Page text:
Obstacles And Overcome Method
It was critical to the expansion of the services and the current effectiveness of the services to draw on the cooperation from government agencies, educational institutions, and youth facilities. Securing cooperation between these government bodies has not always been easy due to their own objectives, priorities and interests. The city of Seoul and its “I Will Centers” have overcome the difficulties through the following endeavors.
In order to secure a successful coordination of efforts between the agencies of the central government and with educational supervisory boards on one end, and the city government on the other, the two sides tried to come to an agreement on the principles of cooperation and the division of roles. Next, the officials from the “I Will Centers” discussed details and reached an agreement with the public servants in charge at the agencies and supervisory boards. Such an approach to the coordination has resulted in a win-win situation for both parties and much more effective progress as opposed to a potentially confusing and ineffective individual approach at the level of each “I Will Center”.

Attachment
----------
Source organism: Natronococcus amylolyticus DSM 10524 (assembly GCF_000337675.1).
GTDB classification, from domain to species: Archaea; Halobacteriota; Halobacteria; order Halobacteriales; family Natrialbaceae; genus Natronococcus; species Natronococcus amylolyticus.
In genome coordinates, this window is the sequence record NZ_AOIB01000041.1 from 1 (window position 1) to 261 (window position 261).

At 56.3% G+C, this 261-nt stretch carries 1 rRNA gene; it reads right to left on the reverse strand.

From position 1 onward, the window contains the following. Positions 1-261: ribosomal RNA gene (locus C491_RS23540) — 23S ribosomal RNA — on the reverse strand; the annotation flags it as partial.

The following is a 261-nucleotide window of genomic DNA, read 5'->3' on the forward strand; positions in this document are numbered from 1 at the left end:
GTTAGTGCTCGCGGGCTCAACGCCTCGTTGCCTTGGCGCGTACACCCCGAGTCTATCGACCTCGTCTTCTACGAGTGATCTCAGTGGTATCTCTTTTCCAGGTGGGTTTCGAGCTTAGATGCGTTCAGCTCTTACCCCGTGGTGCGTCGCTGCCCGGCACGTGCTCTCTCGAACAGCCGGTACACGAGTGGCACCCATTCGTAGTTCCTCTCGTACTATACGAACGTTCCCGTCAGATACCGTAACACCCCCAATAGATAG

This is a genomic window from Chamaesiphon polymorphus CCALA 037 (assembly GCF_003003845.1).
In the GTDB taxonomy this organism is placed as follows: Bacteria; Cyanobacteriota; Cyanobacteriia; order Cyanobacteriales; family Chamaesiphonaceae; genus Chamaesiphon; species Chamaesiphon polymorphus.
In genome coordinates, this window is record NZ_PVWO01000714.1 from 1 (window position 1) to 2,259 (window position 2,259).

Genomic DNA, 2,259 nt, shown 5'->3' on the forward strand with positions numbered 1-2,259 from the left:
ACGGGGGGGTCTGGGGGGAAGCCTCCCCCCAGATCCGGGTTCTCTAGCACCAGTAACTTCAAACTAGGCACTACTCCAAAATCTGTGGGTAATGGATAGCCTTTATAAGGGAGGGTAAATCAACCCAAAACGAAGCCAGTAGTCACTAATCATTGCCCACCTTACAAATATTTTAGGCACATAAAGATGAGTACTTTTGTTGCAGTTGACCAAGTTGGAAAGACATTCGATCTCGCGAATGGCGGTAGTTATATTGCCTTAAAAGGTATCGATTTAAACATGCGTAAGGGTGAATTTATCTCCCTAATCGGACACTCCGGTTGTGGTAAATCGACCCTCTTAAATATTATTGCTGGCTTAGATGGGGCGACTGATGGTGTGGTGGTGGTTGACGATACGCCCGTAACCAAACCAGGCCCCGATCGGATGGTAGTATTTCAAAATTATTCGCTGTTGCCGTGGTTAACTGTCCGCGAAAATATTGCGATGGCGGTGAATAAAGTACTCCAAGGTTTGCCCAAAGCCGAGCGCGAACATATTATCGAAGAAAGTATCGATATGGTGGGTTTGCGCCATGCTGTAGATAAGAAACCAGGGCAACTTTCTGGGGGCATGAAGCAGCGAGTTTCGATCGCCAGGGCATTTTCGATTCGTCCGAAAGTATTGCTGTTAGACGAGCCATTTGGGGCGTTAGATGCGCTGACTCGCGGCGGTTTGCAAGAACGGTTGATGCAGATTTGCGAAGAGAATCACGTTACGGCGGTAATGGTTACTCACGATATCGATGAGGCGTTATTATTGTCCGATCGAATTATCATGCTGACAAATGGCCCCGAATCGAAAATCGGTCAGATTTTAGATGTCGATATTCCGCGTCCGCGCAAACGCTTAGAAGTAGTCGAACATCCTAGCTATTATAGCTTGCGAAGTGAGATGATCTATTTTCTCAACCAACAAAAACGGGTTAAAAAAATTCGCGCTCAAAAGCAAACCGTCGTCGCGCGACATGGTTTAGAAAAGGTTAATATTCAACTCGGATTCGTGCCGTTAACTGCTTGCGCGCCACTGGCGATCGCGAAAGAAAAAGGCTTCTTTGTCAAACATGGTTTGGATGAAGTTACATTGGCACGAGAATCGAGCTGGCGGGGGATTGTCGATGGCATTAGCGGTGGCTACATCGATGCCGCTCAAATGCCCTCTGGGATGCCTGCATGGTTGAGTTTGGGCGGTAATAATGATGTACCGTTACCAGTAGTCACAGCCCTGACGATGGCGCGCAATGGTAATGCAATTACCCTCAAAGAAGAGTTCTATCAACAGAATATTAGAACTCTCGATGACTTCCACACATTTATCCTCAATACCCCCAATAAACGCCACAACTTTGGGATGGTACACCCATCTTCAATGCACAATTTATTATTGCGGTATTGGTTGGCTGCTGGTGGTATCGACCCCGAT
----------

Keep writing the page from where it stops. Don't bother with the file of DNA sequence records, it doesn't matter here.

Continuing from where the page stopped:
Second, the outstanding competency of “I Will Centers” enabled the agencies partnerships to continue to prosper. From their positive working experiences with the centers, the Seoul Metropolitan Office of Education, the Ministry of Gender Equality and Family, the Ministry of Public Administration and Security and the Ministry of Culture, Sports and Tourism have all come to recommend the centers as their preferred partners for Internet addiction prevention programs, because they know that they can count on the centers to passionately execute their common missions.
Third, the city government maintained the conviction that only through cooperation with other government agencies could the center services be delivered effectively to a vast number of young people. Although seeking collaboration with other agencies at times seems like a waste of time on the part of the city officials in charge, their agreement is necessary every step of the way, ranging from planning to reporting results. Indeed, the city has held on to the faith that doing so makes it possible for it to provide help to more young people in need, including juvenile delinquents, and disabled children.